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Adoptive mom helps 'give birth' to 43 families

By Allie Torgan, CNN
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Aiding adoptive parents

New York (CNN) -- Becky Fawcett considers her infertility a blessing. But it wasn't always that way.

Desperate to be a mother, Fawcett endured five rounds of in vitro fertilization and three miscarriages before she and her husband Kipp adopted their first child in 2005.

Now the proud mother of 5-year-old Jake and 18-month old Brooke says that no matter how one becomes a mother, "it's a miracle."

But the costs for adopting in the United States can be steep. While foster care adoptions are often under $2,500, licensed private agency adoptions or independent adoptions can total more than $40,000.

After Fawcett and her husband experienced those high costs firsthand, they dedicated themselves to alleviating some of the expenses for other adoptive parents.

In 2005, the couple was sitting in their lawyer's office going over the paperwork for Jake's adoption, which cost about $40,000. It struck Fawcett that many loving and fit parents couldn't adopt a child if they didn't have a lump sum of cash at their disposal.

"I sat there and thought if ... I was told that I was not going to be a mother because I couldn't afford adoption, I don't even know what I would have done," said Fawcett, 40. "I don't know who I would have turned to for help. It just hit me. I knew how lucky we were."

With their own savings and support from family and friends, Fawcett and her husband created Since 2007, the group has awarded more than $300,000 in financial assistance toward adoption expenses.

Web extra: CNN Hero Becky Fawcett

Couples and individuals who submit applications to come from all walks of life and are already in the process of adopting a child.

For Fawcett, it was important that her organization help all families regardless of race, religion, sexual orientation or marital status.

"Our applicants ... are amazing. They are hardworking, educated Americans who just don't have $30,000, $40,000, $50,000 sitting in the bank at the time they go to have children," Fawcett said. "Some have graduate degrees. They have great jobs. They are in some cases fighting to protect our country. They are public school teachers. They are doing whatever it takes to pay for this adoption on their own, but they're coming up short. And that's where comes in."

Grants range from $500 up to $15,000 and help with costs related to domestic, international, foster care and special needs adoption. Those can include fees for a lawyer, social worker visits, travel, or legal and medical expenses for the birth mother. And in the cases of international adoptions, there can be orphanage and country fees involved.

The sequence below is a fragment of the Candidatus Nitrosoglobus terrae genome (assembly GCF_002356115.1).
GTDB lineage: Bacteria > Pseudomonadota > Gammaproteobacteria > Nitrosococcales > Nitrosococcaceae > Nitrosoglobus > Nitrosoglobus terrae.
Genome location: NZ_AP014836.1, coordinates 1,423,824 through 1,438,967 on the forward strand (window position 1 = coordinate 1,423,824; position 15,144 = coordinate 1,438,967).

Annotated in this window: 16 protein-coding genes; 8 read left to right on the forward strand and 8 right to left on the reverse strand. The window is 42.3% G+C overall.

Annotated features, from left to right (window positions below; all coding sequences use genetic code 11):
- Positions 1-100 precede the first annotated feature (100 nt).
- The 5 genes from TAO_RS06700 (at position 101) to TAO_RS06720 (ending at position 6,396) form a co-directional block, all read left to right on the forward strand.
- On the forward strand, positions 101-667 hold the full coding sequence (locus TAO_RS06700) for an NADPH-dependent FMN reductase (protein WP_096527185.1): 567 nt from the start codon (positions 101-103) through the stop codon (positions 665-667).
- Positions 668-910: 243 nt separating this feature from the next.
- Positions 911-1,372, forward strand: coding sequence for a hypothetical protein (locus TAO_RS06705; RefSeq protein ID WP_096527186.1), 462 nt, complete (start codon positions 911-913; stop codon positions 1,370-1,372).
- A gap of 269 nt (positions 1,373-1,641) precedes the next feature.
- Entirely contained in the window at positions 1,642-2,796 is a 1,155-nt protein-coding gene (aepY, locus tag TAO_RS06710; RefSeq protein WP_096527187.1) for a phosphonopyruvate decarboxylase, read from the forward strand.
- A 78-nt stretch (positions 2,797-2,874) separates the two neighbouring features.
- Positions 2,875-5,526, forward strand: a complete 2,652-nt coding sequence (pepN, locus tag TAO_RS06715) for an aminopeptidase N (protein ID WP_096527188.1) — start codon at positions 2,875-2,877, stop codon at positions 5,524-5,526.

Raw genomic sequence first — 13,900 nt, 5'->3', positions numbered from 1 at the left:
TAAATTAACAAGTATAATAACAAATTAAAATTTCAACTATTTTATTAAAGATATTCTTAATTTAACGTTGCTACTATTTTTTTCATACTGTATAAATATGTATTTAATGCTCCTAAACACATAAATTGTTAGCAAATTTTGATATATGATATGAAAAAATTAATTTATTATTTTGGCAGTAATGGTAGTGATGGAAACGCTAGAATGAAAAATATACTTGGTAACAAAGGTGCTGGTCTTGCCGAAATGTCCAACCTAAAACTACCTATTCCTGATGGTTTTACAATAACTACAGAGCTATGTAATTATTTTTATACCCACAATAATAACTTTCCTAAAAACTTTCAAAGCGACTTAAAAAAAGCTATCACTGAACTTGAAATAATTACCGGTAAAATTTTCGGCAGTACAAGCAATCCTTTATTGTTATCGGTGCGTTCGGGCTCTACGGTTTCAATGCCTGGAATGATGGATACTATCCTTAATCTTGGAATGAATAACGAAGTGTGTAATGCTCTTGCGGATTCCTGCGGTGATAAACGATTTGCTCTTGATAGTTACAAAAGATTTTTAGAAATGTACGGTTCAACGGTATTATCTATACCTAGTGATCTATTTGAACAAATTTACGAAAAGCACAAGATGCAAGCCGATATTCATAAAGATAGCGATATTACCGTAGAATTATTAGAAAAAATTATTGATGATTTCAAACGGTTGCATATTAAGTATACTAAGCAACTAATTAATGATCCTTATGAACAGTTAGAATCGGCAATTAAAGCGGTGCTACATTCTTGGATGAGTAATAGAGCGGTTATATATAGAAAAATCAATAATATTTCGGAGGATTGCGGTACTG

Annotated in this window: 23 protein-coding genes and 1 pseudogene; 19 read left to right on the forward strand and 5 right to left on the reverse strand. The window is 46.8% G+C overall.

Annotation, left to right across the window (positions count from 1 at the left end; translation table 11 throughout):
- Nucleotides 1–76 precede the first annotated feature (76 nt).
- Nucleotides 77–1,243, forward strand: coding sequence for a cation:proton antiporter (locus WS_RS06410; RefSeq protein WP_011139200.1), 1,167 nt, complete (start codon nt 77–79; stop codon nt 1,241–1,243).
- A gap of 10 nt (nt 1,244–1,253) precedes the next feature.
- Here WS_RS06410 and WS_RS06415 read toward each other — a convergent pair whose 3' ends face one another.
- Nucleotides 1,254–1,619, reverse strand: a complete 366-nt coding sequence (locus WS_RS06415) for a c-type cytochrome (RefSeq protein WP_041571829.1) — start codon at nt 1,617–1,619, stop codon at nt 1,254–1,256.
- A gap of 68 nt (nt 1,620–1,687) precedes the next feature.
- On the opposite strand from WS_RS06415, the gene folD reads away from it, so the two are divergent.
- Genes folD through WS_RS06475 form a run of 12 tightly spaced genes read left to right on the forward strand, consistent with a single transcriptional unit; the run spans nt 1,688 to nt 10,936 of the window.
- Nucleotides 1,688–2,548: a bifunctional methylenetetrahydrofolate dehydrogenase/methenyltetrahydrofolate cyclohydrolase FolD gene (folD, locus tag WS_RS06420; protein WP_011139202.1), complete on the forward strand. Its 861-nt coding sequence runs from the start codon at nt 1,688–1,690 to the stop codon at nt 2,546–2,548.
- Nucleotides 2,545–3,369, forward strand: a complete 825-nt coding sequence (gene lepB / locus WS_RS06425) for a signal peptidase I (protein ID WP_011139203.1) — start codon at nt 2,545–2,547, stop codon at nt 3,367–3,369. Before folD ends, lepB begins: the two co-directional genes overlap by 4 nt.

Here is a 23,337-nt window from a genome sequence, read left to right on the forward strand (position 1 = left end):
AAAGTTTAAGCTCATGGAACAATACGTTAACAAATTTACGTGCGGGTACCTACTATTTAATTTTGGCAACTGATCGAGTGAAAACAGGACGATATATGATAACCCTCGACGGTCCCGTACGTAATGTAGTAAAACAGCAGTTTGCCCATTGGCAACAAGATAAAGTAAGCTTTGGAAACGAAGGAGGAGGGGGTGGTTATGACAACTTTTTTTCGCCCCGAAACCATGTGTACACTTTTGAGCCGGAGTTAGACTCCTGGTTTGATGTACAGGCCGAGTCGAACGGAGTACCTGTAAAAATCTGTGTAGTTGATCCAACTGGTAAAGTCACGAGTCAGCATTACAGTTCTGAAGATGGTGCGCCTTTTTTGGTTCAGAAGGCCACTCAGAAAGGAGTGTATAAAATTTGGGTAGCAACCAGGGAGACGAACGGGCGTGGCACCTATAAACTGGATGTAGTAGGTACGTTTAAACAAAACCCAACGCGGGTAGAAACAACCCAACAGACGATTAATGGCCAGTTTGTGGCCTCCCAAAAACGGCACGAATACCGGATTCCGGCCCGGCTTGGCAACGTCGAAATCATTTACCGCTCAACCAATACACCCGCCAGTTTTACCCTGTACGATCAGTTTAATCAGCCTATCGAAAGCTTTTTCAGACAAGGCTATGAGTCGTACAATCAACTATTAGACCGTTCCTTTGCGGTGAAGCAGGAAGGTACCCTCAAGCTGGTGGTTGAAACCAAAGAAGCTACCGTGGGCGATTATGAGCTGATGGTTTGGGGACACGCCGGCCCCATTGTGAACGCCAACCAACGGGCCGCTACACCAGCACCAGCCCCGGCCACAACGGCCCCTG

"We wanted to give sizeable grants that would be life-changing," Fawcett said. "Building families -- that's what we do."

The Fawcetts, along with a grant-selection committee comprised of five trusted friends and colleagues, sift through the applications to decide who will receive grants. They review applicants' financials and the amount that they're requesting, as well as applicants' personal statements highlighting special considerations, adoption experiences and what inspired them to adopt.

Grants are awarded two times per year. Fawcett and her group write the checks directly to the service providers, such as the lawyer or agency facilitating the adoption. Checks are never written directly to adoptive families.

"We have a fiscal responsibility to our donors that this money be used to help complete an adoption so that a child is brought home," said Fawcett. "We get itemized bills from the service providers telling us exactly where the grant ... is being used."

Heather & Alan (CNN agreed not to use their last name) are one of the 43 families who have benefitted from Fawcett's organization.

In 2008, the couple from Nebraska, both working professionals with full time jobs, had saved up money for their first adoption. Then they learned that their adoption agency was raising its fees by roughly $7,000.

"We had no idea where we were going to come up with the extra money," Heather said.

After learning about online, the couple applied for a grant in April 2008. Five weeks later, Heather received a call from Fawcett -- she and Alan had been chosen as one of the group's first grant recipients. They were awarded a $7,500 grant to help cover their agency fees.

In November 2008, Heather and Alan welcomed their daughter Delaney home. They credit with making their family possible.

"I'm a mommy because of Becky," said Heather. "My prayers and dreams have been answered because Becky cared enough to start and raise money for someone like me who wanted to become a parent and yet finances were standing in the way."

Fawcett runs the organization fulltime out of her New York City apartment. While she and her husband are the largest private donors, the group's funding also comes from other donations, special events, and online bracelet sales.

"I think about people becoming mothers every living, waking moment of my life. And no matter how you're doing it, I'm always hoping for other people's successes," said Fawcett. "To those seeking adoption ... there is a happy moment at the end of your story. It takes us all a long time to get there, but it's worth the wait."

Want to get involved? Check out's website at and see how to help.